Upon learning about Fiorillo’s failed efforts, Pillsbury was compelled to act. He is now seeking legislation that could criminalize Canon’s activities. He said legislative staff is currently drafting a bill that would make it illegal for people to use electronic devices to capture, with frequency, other residents’ activities.

“I’m bringing up the bill because we’ve had some problems and there’s been a lot of controversy over this in Brattleboro,” said Pillsbury. “I wanted to have the legislative counsel — our lawyers up in Montpelier — draft something that will still cut the constitutional mustard because I don’t want to trounce on anybody’s toes really. But saying that, I feel like we’ve really got to do something.”

Canon previously told the Guardian that while he is not paid by local police to videotape, they do supply him with VHS-format videotapes. He said he makes several copies of each tape, giving one to the police and keeping a second copy locked in a safe in his home. He said he has stored hundreds of such tapes, shot with two video cameras positioned in the upstairs windows of his Clark Street home and a hand-held camera that he uses downstairs.

Canon said he decided to record the activity on his street after police failed to respond promptly to his phone calls “and then they tell you, ‘We didn’t see it so we can’t do anything,’” he told the Guardian at the time.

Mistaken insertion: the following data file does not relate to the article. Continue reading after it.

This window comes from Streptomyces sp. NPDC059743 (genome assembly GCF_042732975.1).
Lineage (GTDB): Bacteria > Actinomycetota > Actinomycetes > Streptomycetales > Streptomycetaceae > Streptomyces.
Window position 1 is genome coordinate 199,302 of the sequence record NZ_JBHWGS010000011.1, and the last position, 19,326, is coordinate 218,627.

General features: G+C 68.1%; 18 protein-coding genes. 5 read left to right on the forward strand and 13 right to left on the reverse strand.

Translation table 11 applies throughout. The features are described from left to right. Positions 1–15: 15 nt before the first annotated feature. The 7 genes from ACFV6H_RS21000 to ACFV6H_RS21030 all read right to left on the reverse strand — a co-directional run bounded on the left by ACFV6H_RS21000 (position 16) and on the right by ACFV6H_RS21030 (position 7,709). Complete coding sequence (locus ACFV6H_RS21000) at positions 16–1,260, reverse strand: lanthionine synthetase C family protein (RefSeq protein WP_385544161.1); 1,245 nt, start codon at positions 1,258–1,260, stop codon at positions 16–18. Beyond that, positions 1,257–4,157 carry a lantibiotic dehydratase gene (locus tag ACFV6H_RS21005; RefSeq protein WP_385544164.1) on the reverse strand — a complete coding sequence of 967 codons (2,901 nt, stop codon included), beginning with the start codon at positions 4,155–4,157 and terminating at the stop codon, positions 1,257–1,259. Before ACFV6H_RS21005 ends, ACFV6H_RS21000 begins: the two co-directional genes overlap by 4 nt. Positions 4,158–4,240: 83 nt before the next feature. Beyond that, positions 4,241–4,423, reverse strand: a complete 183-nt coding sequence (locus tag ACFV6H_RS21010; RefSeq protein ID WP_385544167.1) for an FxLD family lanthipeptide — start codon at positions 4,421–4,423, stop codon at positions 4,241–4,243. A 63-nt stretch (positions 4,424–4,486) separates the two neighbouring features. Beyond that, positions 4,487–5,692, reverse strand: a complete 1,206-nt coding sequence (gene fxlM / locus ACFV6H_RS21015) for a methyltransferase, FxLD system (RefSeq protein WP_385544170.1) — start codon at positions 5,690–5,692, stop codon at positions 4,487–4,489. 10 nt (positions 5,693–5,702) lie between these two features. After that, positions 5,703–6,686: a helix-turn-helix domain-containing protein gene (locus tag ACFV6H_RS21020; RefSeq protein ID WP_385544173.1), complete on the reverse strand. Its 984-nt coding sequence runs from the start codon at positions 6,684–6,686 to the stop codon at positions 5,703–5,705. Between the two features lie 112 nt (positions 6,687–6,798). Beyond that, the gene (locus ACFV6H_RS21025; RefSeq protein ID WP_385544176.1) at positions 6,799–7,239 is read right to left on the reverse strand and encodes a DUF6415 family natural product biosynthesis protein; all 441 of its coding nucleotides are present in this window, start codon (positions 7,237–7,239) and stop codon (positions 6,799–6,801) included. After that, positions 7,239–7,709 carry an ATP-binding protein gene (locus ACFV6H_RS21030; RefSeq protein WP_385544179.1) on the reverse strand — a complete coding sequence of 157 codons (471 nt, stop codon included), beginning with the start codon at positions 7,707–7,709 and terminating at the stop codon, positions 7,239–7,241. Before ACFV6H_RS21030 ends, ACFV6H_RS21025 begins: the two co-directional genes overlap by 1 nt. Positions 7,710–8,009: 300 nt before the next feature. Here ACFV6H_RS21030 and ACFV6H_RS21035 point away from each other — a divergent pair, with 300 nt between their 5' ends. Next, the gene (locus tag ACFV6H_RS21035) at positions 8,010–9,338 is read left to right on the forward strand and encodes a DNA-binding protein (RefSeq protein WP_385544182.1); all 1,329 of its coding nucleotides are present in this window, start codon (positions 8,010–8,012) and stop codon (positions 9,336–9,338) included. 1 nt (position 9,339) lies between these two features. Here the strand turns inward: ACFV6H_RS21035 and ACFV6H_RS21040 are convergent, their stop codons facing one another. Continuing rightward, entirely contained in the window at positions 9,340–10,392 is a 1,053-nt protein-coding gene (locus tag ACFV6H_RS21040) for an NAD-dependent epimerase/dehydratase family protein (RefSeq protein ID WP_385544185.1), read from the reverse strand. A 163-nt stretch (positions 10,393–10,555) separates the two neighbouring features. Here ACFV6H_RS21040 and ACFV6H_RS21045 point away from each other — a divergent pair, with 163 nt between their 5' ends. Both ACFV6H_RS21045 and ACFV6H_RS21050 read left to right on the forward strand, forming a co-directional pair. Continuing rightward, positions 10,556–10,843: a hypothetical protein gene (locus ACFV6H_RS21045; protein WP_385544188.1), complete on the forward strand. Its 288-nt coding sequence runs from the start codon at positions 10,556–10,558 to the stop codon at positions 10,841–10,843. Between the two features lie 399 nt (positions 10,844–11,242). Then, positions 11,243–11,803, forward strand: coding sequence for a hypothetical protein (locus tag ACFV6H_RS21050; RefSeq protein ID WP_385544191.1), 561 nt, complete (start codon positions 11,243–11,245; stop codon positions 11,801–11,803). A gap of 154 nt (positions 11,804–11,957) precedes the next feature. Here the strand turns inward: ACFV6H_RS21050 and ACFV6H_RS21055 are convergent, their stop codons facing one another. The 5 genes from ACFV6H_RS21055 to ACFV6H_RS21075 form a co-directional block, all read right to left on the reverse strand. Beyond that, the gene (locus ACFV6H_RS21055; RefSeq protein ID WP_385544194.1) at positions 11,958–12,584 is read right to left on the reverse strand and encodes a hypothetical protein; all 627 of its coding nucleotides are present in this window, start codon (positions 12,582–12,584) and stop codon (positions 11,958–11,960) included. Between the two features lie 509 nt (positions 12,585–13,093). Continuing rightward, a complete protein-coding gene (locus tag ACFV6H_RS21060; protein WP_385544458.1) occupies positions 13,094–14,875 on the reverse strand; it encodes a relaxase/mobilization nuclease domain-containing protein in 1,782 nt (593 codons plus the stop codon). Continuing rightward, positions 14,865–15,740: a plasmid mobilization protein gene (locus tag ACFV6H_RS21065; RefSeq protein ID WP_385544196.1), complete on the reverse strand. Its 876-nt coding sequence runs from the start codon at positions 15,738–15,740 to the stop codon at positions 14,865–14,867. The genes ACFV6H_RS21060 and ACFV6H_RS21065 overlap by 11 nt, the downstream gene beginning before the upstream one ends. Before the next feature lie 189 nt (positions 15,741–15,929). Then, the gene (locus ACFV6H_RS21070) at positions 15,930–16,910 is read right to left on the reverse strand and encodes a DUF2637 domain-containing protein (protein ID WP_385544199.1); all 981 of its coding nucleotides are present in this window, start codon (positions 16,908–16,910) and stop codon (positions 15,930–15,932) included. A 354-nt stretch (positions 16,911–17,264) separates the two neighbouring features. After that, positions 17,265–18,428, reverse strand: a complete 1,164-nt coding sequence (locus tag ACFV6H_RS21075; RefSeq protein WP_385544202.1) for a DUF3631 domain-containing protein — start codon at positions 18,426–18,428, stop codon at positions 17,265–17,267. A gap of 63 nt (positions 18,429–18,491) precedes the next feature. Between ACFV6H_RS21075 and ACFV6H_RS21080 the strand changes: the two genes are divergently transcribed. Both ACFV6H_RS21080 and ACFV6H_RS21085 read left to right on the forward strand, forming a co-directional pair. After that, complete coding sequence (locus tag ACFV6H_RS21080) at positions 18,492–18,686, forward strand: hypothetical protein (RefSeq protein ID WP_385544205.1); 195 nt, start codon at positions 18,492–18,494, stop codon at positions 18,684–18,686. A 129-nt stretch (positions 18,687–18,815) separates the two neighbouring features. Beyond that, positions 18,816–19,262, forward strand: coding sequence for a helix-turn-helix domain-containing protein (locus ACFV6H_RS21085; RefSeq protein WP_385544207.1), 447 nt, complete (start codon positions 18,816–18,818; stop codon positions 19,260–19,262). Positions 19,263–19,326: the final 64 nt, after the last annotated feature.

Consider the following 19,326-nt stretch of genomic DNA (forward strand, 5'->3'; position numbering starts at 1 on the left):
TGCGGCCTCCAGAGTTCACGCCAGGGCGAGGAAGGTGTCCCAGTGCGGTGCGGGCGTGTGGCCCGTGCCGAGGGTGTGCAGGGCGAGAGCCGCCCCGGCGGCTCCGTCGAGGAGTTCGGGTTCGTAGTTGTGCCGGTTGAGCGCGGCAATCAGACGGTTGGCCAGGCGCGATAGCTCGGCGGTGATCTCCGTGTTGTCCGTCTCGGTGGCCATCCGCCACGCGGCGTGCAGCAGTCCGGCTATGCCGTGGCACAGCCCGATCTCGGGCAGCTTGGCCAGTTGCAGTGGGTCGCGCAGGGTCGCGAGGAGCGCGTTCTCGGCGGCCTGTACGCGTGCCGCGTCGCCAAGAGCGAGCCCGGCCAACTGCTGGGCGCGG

Pillsbury, who hosts The Pulse of Brattleboro on the local public access station Brattleboro Community Television, realizes the legal limitations against videotaping may have, but still, believes a solution can be found.

“There are a lot of things we just don’t want to infringe on. I’m thinking if you’re video-taping somebody or something or whatever for over a 24-hour period of time, unless it’s the police, then I’ve got a feeling we’re going to try and put that with harassment or stalking or something like that,” said Pillsbury. “It may stand on its own, but I feel we’re going to try and put it under with harassment and the stalking law. It won’t give it a lot of teeth but it will give it enough to maybe stop this guy.”

Pillsbury is getting some support from other lawmakers. Sen. Dick Sear, D-Bennington, plans to introduce similar legislation in the Senate that will examine whether videotaping should be allowed in municipal buildings.